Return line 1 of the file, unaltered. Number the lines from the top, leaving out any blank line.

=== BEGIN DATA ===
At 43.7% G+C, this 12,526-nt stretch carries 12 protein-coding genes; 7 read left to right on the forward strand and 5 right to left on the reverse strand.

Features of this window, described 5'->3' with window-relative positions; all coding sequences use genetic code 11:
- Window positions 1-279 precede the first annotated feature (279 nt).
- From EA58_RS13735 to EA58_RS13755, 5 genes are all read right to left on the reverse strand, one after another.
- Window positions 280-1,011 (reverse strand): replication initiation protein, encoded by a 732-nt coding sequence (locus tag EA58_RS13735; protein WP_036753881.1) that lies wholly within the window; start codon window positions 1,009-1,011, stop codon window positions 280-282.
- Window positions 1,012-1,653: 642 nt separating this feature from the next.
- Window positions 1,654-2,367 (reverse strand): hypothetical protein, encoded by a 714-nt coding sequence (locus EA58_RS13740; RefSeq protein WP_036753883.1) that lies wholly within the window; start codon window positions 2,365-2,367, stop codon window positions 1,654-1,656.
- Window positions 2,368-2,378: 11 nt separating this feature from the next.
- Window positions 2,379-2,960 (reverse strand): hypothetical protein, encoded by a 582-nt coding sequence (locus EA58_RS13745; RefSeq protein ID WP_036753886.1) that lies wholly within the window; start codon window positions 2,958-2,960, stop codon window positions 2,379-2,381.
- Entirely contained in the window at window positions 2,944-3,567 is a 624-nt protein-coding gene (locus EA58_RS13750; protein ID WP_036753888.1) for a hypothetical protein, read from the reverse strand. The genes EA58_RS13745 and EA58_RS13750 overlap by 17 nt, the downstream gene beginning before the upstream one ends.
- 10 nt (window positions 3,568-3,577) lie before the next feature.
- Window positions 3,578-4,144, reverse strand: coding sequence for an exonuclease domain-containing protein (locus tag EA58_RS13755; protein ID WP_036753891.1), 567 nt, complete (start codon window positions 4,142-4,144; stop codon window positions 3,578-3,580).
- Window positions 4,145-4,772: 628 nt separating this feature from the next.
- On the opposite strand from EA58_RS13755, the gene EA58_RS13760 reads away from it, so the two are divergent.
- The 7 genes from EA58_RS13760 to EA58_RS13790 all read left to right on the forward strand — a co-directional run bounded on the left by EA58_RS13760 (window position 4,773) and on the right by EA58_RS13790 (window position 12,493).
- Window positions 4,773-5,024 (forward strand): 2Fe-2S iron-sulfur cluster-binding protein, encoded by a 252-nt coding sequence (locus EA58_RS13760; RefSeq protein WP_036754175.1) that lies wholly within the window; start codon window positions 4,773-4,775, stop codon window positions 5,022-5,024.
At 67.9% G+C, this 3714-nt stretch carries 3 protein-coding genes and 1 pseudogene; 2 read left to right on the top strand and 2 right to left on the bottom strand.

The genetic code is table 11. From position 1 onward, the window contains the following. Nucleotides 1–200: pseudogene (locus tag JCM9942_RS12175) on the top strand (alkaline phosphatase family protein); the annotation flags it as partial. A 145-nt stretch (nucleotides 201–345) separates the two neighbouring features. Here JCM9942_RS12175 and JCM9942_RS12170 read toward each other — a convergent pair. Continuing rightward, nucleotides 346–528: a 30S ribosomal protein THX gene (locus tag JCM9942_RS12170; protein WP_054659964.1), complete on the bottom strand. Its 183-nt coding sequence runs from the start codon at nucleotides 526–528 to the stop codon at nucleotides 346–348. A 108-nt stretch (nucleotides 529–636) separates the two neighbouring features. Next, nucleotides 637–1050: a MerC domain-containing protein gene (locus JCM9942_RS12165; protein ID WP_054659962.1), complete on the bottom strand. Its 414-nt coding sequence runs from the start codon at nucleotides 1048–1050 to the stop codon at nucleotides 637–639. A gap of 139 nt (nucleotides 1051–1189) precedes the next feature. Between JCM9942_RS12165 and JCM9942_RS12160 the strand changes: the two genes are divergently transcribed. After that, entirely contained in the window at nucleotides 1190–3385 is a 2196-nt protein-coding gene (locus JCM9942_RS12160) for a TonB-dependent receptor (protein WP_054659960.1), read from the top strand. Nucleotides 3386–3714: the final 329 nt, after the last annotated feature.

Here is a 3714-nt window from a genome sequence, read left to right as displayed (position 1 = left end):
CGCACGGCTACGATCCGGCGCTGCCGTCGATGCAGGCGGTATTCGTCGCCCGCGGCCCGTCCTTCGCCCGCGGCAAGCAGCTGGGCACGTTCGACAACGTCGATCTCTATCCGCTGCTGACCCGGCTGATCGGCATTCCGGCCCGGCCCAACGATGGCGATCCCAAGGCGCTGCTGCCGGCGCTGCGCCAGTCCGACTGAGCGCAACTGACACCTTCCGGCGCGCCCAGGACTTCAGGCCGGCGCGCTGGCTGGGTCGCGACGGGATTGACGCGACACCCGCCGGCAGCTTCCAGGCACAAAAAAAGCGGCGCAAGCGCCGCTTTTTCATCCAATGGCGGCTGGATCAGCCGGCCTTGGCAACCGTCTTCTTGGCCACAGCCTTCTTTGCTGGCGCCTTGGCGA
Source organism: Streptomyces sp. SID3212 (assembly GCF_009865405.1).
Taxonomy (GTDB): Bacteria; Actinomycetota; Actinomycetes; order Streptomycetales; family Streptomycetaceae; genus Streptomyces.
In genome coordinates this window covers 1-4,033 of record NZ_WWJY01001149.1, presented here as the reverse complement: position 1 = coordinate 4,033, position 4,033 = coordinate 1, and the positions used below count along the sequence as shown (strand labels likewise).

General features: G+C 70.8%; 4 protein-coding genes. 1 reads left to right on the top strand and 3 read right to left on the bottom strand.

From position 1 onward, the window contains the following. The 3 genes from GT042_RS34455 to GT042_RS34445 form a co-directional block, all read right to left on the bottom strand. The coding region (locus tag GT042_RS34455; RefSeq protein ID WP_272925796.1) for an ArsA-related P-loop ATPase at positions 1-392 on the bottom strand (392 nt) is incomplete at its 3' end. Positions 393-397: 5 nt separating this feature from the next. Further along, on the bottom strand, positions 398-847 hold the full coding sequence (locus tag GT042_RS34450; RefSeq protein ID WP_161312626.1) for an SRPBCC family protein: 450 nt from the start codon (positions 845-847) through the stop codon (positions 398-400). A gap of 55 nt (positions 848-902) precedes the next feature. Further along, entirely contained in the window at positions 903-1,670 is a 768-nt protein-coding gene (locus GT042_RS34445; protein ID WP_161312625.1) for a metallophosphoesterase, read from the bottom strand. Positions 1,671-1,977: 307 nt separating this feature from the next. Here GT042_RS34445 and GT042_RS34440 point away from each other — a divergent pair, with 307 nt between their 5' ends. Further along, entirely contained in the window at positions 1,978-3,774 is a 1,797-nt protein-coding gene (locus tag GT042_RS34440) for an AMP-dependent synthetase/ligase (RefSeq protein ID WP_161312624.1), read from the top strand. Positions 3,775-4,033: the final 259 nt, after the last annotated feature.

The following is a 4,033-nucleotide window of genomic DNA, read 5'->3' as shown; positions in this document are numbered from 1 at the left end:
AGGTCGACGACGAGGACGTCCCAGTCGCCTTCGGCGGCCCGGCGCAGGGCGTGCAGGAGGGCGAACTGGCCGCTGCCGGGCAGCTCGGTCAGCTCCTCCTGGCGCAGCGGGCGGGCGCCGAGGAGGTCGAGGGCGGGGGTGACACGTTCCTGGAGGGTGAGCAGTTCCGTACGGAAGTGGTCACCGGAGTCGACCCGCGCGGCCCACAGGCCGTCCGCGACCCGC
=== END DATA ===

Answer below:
At 43.7% G+C, this 12,526-nt stretch carries 12 protein-coding genes; 7 read left to right on the forward strand and 5 right to left on the reverse strand.